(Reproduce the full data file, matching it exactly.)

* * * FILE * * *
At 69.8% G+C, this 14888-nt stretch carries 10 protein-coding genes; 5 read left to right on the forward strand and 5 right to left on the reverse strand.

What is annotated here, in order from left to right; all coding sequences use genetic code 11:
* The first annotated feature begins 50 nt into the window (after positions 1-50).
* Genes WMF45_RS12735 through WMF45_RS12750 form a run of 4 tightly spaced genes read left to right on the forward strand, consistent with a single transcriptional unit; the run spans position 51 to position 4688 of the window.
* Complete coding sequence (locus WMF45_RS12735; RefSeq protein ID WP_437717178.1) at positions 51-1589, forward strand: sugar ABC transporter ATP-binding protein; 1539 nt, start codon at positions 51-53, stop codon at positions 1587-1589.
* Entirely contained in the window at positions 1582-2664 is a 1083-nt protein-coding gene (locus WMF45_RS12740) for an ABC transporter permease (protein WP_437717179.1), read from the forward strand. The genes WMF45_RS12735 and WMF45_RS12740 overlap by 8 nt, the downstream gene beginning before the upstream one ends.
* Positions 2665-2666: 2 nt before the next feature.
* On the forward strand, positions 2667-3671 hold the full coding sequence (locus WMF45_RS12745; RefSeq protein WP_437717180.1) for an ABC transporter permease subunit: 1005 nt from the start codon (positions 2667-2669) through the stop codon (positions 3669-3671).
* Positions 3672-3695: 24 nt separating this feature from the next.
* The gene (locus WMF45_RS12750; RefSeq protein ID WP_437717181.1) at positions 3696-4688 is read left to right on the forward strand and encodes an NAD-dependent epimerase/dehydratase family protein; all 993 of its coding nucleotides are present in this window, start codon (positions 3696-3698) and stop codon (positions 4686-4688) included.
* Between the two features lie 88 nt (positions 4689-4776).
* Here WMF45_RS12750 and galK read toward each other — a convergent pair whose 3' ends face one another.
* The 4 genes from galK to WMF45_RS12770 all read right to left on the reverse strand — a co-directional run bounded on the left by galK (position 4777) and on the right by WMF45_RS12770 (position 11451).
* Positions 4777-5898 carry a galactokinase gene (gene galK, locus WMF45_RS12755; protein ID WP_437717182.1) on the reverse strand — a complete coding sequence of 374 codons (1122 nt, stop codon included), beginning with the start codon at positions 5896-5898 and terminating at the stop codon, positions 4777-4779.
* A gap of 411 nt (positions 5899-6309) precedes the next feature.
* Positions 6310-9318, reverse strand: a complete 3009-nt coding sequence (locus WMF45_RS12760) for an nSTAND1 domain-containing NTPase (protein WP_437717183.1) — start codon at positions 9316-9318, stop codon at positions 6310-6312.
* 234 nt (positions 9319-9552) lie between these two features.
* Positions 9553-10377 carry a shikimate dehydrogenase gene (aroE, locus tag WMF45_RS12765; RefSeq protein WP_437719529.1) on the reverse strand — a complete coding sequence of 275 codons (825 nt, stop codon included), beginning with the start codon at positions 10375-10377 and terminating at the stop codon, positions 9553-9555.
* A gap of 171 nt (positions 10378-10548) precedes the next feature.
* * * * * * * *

At 69.8% G+C, this 14888-nt stretch carries 10 protein-coding genes; 5 read left to right on the forward strand and 5 right to left on the reverse strand.

What is annotated here, in order from left to right; all coding sequences use genetic code 11:
* The first annotated feature begins 50 nt into the window (after positions 1-50).
* Genes WMF45_RS12735 through WMF45_RS12750 form a run of 4 tightly spaced genes read left to right on the forward strand, consistent with a single transcriptional unit; the run spans position 51 to position 4688 of the window.
* Complete coding sequence (locus WMF45_RS12735; RefSeq protein ID WP_437717178.1) at positions 51-1589, forward strand: sugar ABC transporter ATP-binding protein; 1539 nt, start codon at positions 51-53, stop codon at positions 1587-1589.
* Entirely contained in the window at positions 1582-2664 is a 1083-nt protein-coding gene (locus WMF45_RS12740) for an ABC transporter permease (protein WP_437717179.1), read from the forward strand. The genes WMF45_RS12735 and WMF45_RS12740 overlap by 8 nt, the downstream gene beginning before the upstream one ends.
* Positions 2665-2666: 2 nt before the next feature.
* On the forward strand, positions 2667-3671 hold the full coding sequence (locus WMF45_RS12745; RefSeq protein WP_437717180.1) for an ABC transporter permease subunit: 1005 nt from the start codon (positions 2667-2669) through the stop codon (positions 3669-3671).
* Positions 3672-3695: 24 nt separating this feature from the next.
* The gene (locus WMF45_RS12750; RefSeq protein ID WP_437717181.1) at positions 3696-4688 is read left to right on the forward strand and encodes an NAD-dependent epimerase/dehydratase family protein; all 993 of its coding nucleotides are present in this window, start codon (positions 3696-3698) and stop codon (positions 4686-4688) included.
* Between the two features lie 88 nt (positions 4689-4776).
* Here WMF45_RS12750 and galK read toward each other — a convergent pair whose 3' ends face one another.
* The 4 genes from galK to WMF45_RS12770 all read right to left on the reverse strand — a co-directional run bounded on the left by galK (position 4777) and on the right by WMF45_RS12770 (position 11451).
* Positions 4777-5898 carry a galactokinase gene (gene galK, locus WMF45_RS12755; protein ID WP_437717182.1) on the reverse strand — a complete coding sequence of 374 codons (1122 nt, stop codon included), beginning with the start codon at positions 5896-5898 and terminating at the stop codon, positions 4777-4779.
* A gap of 411 nt (positions 5899-6309) precedes the next feature.
* Positions 6310-9318, reverse strand: a complete 3009-nt coding sequence (locus WMF45_RS12760) for an nSTAND1 domain-containing NTPase (protein WP_437717183.1) — start codon at positions 9316-9318, stop codon at positions 6310-6312.
* 234 nt (positions 9319-9552) lie between these two features.
* Positions 9553-10377 carry a shikimate dehydrogenase gene (aroE, locus tag WMF45_RS12765; RefSeq protein WP_437719529.1) on the reverse strand — a complete coding sequence of 275 codons (825 nt, stop codon included), beginning with the start codon at positions 10375-10377 and terminating at the stop codon, positions 9553-9555.
* A gap of 171 nt (positions 10378-10548) precedes the next feature.